An ounce of mother is worth a ton of priest.
The above photograph was taken several years ago, and when I think of my childhood, I think of this photograph even though it is of my little brothers and my mom (um and look at Jakey’s chubby little baby cheeks… where did they disappear to?). When I remember Mom when I was small, I remember her reading to us. All the time. It is not surprising, then, that the majority of her children are readers, and voracious ones at that. Some of us prefer books to television any day. Rare is the night I go to sleep without reading away my chance at eight hours. I blame my mom and J. K. Rowling for that.
James and the Giant Peach is the first chapter book I remember loving and before that The Giving Tree stands out. Mom read. She wasn’t one of those moms who played with us all the time, though I do have those memories too. I wasn’t her, um, easiest child, so I think I love all those reading memories a lot, because if she was reading, I probably wasn’t giving her grief.
It was Mom’s birthday this past week, and I have been thinking about what it means to be a mom and to have a lot of kids and to try to instill value in each of them. Something I think my parents did well, maybe their best contribution I can distinguish at the moment, is give us healthy doses of confidence. They are not the kind of parents who cling so tightly to their kids that we did not learn to try new things, to figure out what we love and to go for it. Those of us who are grown have done just that or are walking in that direction.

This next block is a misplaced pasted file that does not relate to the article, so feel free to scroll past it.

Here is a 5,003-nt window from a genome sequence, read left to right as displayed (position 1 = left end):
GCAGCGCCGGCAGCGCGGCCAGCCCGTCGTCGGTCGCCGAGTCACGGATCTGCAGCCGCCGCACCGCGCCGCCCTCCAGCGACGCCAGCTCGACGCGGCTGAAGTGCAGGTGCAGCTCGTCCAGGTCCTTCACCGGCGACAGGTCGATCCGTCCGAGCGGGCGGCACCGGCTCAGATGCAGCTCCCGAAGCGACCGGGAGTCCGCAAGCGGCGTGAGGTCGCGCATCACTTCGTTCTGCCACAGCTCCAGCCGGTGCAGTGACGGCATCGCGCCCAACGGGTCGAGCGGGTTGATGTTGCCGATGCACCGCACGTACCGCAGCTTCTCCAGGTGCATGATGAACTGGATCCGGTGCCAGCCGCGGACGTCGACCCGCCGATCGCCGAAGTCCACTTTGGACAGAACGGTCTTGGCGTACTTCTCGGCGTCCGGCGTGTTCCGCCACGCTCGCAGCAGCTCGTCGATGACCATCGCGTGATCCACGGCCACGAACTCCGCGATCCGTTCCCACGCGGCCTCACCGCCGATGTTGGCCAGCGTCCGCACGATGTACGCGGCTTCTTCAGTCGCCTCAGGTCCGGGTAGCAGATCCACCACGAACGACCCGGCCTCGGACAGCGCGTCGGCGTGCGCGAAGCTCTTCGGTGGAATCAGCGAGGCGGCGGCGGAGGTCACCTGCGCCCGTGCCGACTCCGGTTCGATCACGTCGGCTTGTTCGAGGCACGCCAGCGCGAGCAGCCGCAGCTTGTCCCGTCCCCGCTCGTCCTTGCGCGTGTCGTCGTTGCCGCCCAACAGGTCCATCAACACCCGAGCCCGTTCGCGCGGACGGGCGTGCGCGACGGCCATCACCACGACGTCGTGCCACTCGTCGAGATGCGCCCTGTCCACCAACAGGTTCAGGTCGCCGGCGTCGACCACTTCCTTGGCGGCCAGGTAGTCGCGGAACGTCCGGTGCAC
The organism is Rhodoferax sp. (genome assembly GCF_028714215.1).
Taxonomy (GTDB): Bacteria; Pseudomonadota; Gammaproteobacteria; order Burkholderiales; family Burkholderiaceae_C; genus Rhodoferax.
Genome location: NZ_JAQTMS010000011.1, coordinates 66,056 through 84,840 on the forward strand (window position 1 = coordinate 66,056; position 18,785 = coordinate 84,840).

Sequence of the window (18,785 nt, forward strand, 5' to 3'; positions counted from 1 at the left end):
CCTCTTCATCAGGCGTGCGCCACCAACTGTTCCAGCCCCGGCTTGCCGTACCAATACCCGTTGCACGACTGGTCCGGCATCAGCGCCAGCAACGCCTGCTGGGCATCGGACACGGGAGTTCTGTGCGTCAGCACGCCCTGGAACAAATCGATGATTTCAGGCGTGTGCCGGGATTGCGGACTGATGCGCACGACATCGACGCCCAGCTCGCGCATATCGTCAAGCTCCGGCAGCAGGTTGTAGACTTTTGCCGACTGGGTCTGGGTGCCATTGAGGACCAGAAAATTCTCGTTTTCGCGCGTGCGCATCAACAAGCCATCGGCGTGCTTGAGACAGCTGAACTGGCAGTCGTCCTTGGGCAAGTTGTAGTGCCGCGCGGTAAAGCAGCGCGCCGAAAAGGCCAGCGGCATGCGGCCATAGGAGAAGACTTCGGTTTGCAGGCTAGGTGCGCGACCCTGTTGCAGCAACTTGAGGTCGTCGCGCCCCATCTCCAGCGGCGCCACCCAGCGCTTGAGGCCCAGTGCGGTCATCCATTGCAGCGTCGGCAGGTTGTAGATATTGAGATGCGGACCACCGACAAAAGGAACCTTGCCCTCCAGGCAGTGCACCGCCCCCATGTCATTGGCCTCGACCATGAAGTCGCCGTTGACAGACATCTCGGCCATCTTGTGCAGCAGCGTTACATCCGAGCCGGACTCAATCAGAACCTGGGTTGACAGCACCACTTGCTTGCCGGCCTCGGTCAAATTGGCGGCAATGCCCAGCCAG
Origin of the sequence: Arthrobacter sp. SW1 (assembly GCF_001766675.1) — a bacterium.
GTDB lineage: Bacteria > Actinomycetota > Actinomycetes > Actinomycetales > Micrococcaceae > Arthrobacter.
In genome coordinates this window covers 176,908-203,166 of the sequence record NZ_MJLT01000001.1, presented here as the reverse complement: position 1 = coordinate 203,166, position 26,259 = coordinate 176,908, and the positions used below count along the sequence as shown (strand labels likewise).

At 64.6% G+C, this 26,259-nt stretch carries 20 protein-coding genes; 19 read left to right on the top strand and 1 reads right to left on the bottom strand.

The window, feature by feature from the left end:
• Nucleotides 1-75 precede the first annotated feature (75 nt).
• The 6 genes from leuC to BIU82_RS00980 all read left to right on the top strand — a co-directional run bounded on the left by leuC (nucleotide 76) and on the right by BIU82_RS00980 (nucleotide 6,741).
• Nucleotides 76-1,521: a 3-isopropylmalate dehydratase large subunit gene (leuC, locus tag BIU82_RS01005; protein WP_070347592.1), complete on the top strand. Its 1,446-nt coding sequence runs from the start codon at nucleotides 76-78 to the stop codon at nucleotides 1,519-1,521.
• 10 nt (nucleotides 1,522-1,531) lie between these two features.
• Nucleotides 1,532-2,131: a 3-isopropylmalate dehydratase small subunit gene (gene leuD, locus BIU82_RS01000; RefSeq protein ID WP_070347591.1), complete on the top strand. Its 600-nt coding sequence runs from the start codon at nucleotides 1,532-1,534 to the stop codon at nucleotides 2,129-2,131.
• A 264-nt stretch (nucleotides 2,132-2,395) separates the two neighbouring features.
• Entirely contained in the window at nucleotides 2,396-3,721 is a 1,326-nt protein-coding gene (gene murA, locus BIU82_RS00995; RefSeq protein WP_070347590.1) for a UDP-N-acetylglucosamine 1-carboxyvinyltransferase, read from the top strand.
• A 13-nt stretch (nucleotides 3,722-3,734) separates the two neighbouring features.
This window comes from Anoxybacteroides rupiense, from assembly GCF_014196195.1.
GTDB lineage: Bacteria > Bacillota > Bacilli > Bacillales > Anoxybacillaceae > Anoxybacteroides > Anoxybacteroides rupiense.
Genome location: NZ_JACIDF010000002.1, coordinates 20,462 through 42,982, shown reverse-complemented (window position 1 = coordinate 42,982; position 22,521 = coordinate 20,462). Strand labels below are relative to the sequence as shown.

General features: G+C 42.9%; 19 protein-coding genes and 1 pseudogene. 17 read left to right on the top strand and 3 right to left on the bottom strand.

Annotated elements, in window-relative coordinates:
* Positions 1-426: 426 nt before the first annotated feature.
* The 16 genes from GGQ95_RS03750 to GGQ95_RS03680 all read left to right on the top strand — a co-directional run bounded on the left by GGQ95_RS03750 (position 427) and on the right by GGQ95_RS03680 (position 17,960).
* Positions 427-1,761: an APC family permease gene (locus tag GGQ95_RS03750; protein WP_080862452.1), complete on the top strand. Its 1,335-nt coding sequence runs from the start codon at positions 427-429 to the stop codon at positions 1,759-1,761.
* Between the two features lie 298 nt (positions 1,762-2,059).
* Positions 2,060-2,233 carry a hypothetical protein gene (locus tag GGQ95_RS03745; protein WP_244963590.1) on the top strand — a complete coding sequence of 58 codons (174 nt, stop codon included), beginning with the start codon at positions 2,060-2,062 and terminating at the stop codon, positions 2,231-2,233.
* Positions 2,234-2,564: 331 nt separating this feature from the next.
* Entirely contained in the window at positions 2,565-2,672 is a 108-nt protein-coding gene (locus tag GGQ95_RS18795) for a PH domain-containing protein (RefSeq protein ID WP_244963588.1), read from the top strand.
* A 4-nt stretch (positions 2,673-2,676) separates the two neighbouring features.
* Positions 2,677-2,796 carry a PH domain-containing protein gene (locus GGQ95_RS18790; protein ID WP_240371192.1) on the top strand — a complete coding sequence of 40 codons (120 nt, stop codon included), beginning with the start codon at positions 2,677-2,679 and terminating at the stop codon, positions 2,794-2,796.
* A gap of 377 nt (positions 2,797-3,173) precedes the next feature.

If you are a parent, and you read to your kids and couple that with giving them confidence, you teach them to both think and dream. My mom also did the risky but invaluable investment in us kids that is this: she taught and teaches us how, not what, to think. We come from hearty stock when it comes to politics and faith, and rather than beating either or both over our heads, for the most part, we learned values and critical thinking skills. And though I think differently than my mom on some things, I think deep down she trusts that I am using my heart and brain to work things out. She taught me that.
Here is something else that is great about Mom. She and my dad are together. They don’t claim a perfect union, and I know they don’t always like each other. But this they do: they love, and as best they can. They aren’t afraid to work on things, and they know how to be friends. They know how to laugh. They know how to be a team. Mom knows how to go to baseball games and violin concerts and doctor’s appointments and the endless array of errands a week brings and somehow connect with Dad and figure out how to do life together.
My mom is worthy of celebration, and I’m thankful for the family I’m in, super-sized and all… I’m glad there are birthdays to make me stop and think about how good it is to have the ones I’ve got. We’re blessed to have each other. And we mostly know it.